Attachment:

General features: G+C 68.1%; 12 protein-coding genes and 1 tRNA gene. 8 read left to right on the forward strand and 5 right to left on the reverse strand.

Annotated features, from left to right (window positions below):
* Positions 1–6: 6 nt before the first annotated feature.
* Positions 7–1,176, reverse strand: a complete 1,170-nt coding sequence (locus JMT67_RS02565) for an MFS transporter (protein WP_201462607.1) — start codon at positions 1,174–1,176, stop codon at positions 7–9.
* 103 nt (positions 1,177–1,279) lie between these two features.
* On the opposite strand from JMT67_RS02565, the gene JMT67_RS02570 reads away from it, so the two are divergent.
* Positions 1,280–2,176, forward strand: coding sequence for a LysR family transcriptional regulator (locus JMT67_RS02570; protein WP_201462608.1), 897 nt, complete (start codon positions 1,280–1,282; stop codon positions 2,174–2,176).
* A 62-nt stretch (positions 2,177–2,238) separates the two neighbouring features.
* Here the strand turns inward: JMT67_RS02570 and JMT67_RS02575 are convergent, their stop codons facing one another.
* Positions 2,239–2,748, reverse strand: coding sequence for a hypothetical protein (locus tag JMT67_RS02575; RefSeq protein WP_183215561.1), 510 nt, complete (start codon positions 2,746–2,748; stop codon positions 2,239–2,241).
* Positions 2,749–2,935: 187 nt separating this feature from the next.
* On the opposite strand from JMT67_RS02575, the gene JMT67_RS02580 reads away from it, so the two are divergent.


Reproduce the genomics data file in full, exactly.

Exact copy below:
General features: G+C 68.1%; 12 protein-coding genes and 1 tRNA gene. 8 read left to right on the forward strand and 5 right to left on the reverse strand.

Annotated features, from left to right (window positions below):
* Positions 1–6: 6 nt before the first annotated feature.
* Positions 7–1,176, reverse strand: a complete 1,170-nt coding sequence (locus JMT67_RS02565) for an MFS transporter (protein WP_201462607.1) — start codon at positions 1,174–1,176, stop codon at positions 7–9.
* 103 nt (positions 1,177–1,279) lie between these two features.
* On the opposite strand from JMT67_RS02565, the gene JMT67_RS02570 reads away from it, so the two are divergent.
* Positions 1,280–2,176, forward strand: coding sequence for a LysR family transcriptional regulator (locus JMT67_RS02570; protein WP_201462608.1), 897 nt, complete (start codon positions 1,280–1,282; stop codon positions 2,174–2,176).
* A 62-nt stretch (positions 2,177–2,238) separates the two neighbouring features.
* Here the strand turns inward: JMT67_RS02570 and JMT67_RS02575 are convergent, their stop codons facing one another.
* Positions 2,239–2,748, reverse strand: coding sequence for a hypothetical protein (locus tag JMT67_RS02575; RefSeq protein WP_183215561.1), 510 nt, complete (start codon positions 2,746–2,748; stop codon positions 2,239–2,241).
* Positions 2,749–2,935: 187 nt separating this feature from the next.
* On the opposite strand from JMT67_RS02575, the gene JMT67_RS02580 reads away from it, so the two are divergent.